Special mention is given to organ foods, such as animal liver, animal hearts and animal brains. While these foods are considered a delicacy in some preparations, they are also high cholesterol storage and waste centers for that animal. Toxic levels of cholesterol are often present in these organs and are not advisable for human consumption at any time.

Certain food types should be avoided all together; they are foods that contain Trans fats. Trans fats were developed in a laboratory to improve the shelf life of processed foods -and they do. But calorie for calorie, trans fats are even more dangerous than the saturated fats.

  • Processed foods
  • Fast foods
  • Fried foods
  • Fatty foods
  • Margerine

Reading the ingredient labels on food items if of particular importance, since many will maintain that they are low in fat, yet are highly processed and, often, very high in sodium, sugar or artificial sweeteners. The best advice is to consume one-ingredient foods that do not have to be processed before sale. However, when this is not possible, it is vitally important that food labels are read and that a fair amount of reading between the lines is done to assure that dangerous ingredients that can create high cholesterol are not ignored.

A diet to lower cholesterol should include as many as the following low cholesterol foods as possible:

  • Avocado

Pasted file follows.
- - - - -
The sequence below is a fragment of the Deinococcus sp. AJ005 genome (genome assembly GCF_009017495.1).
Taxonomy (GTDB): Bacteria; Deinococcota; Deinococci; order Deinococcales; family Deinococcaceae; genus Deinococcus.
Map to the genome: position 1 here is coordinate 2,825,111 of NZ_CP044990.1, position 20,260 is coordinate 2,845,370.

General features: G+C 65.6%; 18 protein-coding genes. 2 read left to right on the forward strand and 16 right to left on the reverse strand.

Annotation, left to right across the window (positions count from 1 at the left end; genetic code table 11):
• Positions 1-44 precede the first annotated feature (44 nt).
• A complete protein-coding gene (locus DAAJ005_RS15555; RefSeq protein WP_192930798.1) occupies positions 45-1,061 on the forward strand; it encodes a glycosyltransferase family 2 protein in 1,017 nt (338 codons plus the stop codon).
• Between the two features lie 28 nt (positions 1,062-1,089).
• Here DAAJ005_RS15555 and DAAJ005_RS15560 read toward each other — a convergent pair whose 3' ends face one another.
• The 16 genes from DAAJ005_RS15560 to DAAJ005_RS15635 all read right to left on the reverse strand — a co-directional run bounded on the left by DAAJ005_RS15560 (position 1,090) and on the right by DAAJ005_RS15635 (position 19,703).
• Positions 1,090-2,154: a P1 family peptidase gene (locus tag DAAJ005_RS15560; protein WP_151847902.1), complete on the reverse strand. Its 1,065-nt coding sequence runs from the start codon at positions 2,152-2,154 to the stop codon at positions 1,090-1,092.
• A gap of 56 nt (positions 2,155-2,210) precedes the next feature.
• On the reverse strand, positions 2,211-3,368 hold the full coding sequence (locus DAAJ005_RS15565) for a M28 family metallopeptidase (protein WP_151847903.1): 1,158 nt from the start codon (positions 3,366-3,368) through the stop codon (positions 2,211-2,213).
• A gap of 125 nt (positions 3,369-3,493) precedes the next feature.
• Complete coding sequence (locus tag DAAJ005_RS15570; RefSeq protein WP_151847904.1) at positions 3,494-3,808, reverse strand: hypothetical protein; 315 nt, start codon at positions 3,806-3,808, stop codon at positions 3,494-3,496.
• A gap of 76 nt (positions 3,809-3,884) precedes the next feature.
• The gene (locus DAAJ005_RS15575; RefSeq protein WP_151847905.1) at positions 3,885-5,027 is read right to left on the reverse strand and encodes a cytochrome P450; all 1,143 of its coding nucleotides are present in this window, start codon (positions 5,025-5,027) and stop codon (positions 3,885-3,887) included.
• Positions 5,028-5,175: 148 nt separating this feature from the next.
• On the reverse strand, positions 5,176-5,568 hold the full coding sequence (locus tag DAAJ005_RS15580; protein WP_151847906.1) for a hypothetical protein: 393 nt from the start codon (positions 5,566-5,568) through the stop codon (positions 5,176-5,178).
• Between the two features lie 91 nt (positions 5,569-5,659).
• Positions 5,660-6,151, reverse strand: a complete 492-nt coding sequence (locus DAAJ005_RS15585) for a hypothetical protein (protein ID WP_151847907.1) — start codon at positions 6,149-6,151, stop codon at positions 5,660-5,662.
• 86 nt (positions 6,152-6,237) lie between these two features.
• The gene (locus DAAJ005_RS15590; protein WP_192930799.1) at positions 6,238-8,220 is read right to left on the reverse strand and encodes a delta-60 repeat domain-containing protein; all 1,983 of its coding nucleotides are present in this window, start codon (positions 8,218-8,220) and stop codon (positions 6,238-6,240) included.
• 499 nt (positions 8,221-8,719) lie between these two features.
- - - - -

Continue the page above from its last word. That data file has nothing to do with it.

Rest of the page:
• Olives (and olive oil)
  • Fish (and fish oils, also known as Omega-3 Fatty acids)
  • Cranberry juice
  • Pomegranate juice
  • Acai juice
  • Oats
  • Whole grains
  • Almonds
  • Pistachio nuts
  • Walnuts
  • Black soybeans
  • Natural yogurt (not the common dessert varieties that are filled with artificial flavorings, artificial coloring and artificial sweeteners)

Get More Info on Cholesto-Rite for Cholesterol Control to Help Control LDL (bad cholesterol), Maintain healthy HDL levels and Reduce Risk of Coronary Heart Disease, Heart Attack and Stroke


When preparing meals, it is best to remove all skin and fat from meats. Also, avoid frying low cholesterol foods as much as possible. Broiling, boiling foods, and even eating fruits and vegetables raw is the best alternative to frying.

To lightly sautÈ low cholesterol foods, try doing so in a vegetable broth or white wine vinegar, instead of oil or butter. It is important to also note that while, olive oil is a low cholesterol foods and is considered a so-called ‘good oil’, it is not advisable for cooking as its nutritional value is destroyed as it is heated. Olive oil is best reserved for use as a dressing or a condiment that can be added to food after it has been prepared. Instead, oils such as safflower oil or virgin coconut oil are advised when a recipe requires that an oil be used. Butter should be limited as much as possible and butter substitutes should be strongly avoided.

As part of a diet to lower cholesterol, it is important to also maintain key amounts of daily exercise in an effort to keep blood properly circulating. Getting adequate amounts of rest is also helpful in allowing the body time to heal, which it can do naturally if given the opportunity. In approaching natural cures and home remedies, it is important to do so with holistic health in mind. In doing so, a person can rebalance not only their diet and cholesterol levels, but also mental and spiritual health, which is crucial in vitality and longevity.

By increasing low cholesterol foods and decreasing those that contribute to bad cholesterol levels, a diet to lower cholesterol is achievable. Even for those already taking medications, a low cholesterol diet is imperative in rescuing the body from the affects of LDL. With discipline, determination and a radical change in dietary habits, high cholesterol can be eliminated and good health can be recovered naturally.